Many varieties of tomatoes are available at garden centers and from seed suppliers that are suited to container growing, allowing you to grow your own vegetables even if you have limited space. Patio and dwarf varieties are especially well-suited for pots as they usually require minimal support because they do not grow as tall as other common garden tomatoes. Growing tomatoes in pots requires special care as you must provide all the nutrients and moisture to the developing plants.
Fill a 5-gallon pot with a soil-less potting mixture, as soil-less mixes are lighter and better suited to container plants. Use a pot with pre-drilled drainage holes so the potting mix doesn't become soggy.
Lay a square of black plastic mulch on the ground where you will be placing the pot. Use a square at least 6 inches larger than the pot on all sides and set it in an area that receives at least eight hours of sunlight. The mulch protects the area under the pot while also helping to keep the soil warm. Set the pot on top of the mulch.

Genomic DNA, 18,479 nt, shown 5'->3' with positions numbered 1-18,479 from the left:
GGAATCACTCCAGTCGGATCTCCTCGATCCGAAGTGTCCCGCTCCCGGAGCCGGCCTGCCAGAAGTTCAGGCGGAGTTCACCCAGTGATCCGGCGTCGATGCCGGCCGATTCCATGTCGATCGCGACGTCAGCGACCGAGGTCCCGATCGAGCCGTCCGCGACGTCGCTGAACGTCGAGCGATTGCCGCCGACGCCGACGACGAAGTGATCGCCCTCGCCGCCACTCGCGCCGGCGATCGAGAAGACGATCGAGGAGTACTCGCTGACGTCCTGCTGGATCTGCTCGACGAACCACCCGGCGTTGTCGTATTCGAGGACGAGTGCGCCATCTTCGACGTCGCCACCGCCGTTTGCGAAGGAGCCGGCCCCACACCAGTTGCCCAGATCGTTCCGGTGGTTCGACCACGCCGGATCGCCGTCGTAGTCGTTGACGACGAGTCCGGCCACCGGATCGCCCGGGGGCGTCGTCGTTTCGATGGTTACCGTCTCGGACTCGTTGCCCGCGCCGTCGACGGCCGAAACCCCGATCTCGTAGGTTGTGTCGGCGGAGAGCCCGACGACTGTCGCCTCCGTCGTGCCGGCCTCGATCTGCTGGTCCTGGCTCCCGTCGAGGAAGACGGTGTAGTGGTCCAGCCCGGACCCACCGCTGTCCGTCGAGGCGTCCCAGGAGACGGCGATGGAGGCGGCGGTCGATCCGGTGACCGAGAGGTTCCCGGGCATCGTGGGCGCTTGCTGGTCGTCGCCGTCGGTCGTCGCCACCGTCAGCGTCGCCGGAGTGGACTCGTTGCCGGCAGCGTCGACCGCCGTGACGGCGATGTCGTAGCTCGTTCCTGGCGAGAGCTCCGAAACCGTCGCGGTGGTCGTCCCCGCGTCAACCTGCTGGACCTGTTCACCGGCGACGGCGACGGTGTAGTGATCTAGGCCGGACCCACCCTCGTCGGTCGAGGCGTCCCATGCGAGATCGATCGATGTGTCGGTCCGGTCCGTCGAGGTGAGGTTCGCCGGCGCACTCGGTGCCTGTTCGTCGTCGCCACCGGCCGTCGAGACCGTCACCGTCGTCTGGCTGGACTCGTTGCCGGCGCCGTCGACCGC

Plant the tomato seedling in the pot 2 inches deeper than it was planted in the nursery container. Remove any leaves that are below the soil level then refill the hole with soil. Firm the soil around the base of the plant with your hands.
Insert a 5-foot-tall wooden stake into the pot behind the tomato plant. Tie the tomato to the stake as it grows, spacing the ties every 6 to 8 inches along the main vine.
Mix 2 tbsp. of of high-analysis, soluble fertilizer with 5 gallons of water. Water the tomato plant daily with 1 gallon of this solution, except for every seventh day. On the seventh day, water with clear water to flush out any excess fertilizer salts in the potting medium.
Harvest tomatoes as they ripen. Ripe tomatoes are full color and firm to the touch. Frequent harvesting encourages further fruit production.